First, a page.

Finance advice from Mary Poppins

I love the movie Mary Poppins, but I haven't watched it in a while. Get Rich Slowly put a couple songs from the movie in an entirely new perspective.

"Feed the Birds" on giving to the less fortunate

"Fidelity Fiduciary Bank" on the value of compounding interest and investing

And these two songs next to each other remind us... there is an opportunity cost related to every financial decision. We can save and invest for the future, and undeniably good decision, or we can give to the needy, also a good decision. It's always hard to choose between two good things, and we hope we'll have enough tuppences to do both.


Matt said...

Ah, but is investing in the future an "undeniably good thing"? Money is neither good nor bad, but a man with money could have any number of intentions when investing. Check out the first verse of the Mary Poppins song:
If you invest your tuppence wisely in the bank, safe and sound,
Soon that tuppence, safely invested in the bank, will compound.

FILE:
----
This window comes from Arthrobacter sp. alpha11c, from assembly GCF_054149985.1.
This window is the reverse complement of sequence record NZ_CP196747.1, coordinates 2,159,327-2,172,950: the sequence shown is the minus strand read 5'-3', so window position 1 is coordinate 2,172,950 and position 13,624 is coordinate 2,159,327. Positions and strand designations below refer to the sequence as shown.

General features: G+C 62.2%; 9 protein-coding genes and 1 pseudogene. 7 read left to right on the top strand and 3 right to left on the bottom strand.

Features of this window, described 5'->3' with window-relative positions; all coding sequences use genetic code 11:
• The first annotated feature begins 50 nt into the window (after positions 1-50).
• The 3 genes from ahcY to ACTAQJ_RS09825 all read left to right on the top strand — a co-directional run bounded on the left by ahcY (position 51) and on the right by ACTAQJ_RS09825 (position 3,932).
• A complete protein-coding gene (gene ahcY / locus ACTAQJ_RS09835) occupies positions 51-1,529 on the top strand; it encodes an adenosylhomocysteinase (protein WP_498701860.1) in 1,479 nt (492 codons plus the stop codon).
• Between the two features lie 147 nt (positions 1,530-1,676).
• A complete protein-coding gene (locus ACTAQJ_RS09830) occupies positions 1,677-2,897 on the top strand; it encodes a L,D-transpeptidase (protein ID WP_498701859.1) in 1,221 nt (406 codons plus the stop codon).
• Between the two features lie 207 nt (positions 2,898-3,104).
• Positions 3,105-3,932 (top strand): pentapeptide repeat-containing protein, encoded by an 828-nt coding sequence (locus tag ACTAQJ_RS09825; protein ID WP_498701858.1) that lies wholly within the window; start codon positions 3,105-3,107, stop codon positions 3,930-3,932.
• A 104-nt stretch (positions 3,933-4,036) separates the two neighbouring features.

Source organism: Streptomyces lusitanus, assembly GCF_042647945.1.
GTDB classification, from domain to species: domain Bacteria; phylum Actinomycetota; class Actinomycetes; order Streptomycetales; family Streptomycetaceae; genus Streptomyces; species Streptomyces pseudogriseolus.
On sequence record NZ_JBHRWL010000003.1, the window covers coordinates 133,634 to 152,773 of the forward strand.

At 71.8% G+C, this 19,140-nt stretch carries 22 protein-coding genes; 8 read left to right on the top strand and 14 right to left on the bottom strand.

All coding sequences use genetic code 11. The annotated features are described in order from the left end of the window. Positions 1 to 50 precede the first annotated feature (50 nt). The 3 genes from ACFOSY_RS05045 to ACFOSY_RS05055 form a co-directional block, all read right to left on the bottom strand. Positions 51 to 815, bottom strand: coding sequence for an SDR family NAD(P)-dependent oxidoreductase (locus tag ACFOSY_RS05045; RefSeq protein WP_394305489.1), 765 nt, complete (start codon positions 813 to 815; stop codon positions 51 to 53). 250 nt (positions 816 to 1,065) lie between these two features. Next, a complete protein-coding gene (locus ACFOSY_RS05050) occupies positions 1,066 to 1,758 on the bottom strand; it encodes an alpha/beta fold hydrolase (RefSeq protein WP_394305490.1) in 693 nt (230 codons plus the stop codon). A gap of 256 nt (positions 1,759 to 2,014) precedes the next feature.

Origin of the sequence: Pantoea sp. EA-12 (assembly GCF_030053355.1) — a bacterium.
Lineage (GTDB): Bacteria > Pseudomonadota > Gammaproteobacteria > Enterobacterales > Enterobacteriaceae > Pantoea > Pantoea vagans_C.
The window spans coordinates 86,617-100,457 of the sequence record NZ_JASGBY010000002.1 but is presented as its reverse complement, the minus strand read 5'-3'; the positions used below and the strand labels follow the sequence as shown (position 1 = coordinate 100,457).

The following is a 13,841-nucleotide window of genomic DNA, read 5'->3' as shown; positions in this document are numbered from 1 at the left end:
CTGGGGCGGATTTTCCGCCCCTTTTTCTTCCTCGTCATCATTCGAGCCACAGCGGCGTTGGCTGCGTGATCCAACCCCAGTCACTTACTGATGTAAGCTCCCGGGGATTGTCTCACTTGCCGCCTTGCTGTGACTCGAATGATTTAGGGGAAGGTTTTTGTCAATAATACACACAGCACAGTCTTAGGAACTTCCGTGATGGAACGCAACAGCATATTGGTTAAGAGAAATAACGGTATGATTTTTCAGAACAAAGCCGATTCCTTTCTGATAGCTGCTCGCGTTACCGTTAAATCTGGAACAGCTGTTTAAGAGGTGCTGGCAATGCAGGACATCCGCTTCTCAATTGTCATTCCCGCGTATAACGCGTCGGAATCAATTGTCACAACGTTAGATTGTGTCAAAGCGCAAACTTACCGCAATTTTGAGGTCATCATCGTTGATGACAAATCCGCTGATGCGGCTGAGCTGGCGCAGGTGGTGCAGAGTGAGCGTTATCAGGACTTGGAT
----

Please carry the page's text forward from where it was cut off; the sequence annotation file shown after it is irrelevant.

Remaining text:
And you’ll achieve that sense of conquest as your affluence expands
In the hands of the directors who invest as propriety demands.

There are a few words here that immediately threw up flags for me: "safe and sound" and "as your affluence expands".

It could be that the song is simply tongue-in-cheek, but the tendency of a man with money to be tempted to feel safe because of his money, or tempted to elevate himself to a higher lifestyle with the money, is very real. And that's not a good thing.

While we have money in our possession, it is definitely our duty to be responsible with it. And as the song points out, letting investors use our money "as propriety demands" is a good thing. But none of it will be going with us... it is God's design that all money in our possession will pass into another's possession one way or another by the time we're dead. So when it comes to "feeding the birds", the question that we struggle with as stewards is "when and how much". We have to be cautious that we are always seeking God's voice to know when and how he wants our money distributed, and checking ourselves to make sure we're not taking more for ourselves than he intends.

Joanna said...

You have a good point. There's the dichotomy of 'burying the talent' vs. 'building up storehouses'. We're supposed to be good stewards and invest what we have, but not with the attitude that when we are rich, we won't need God or what he provides.


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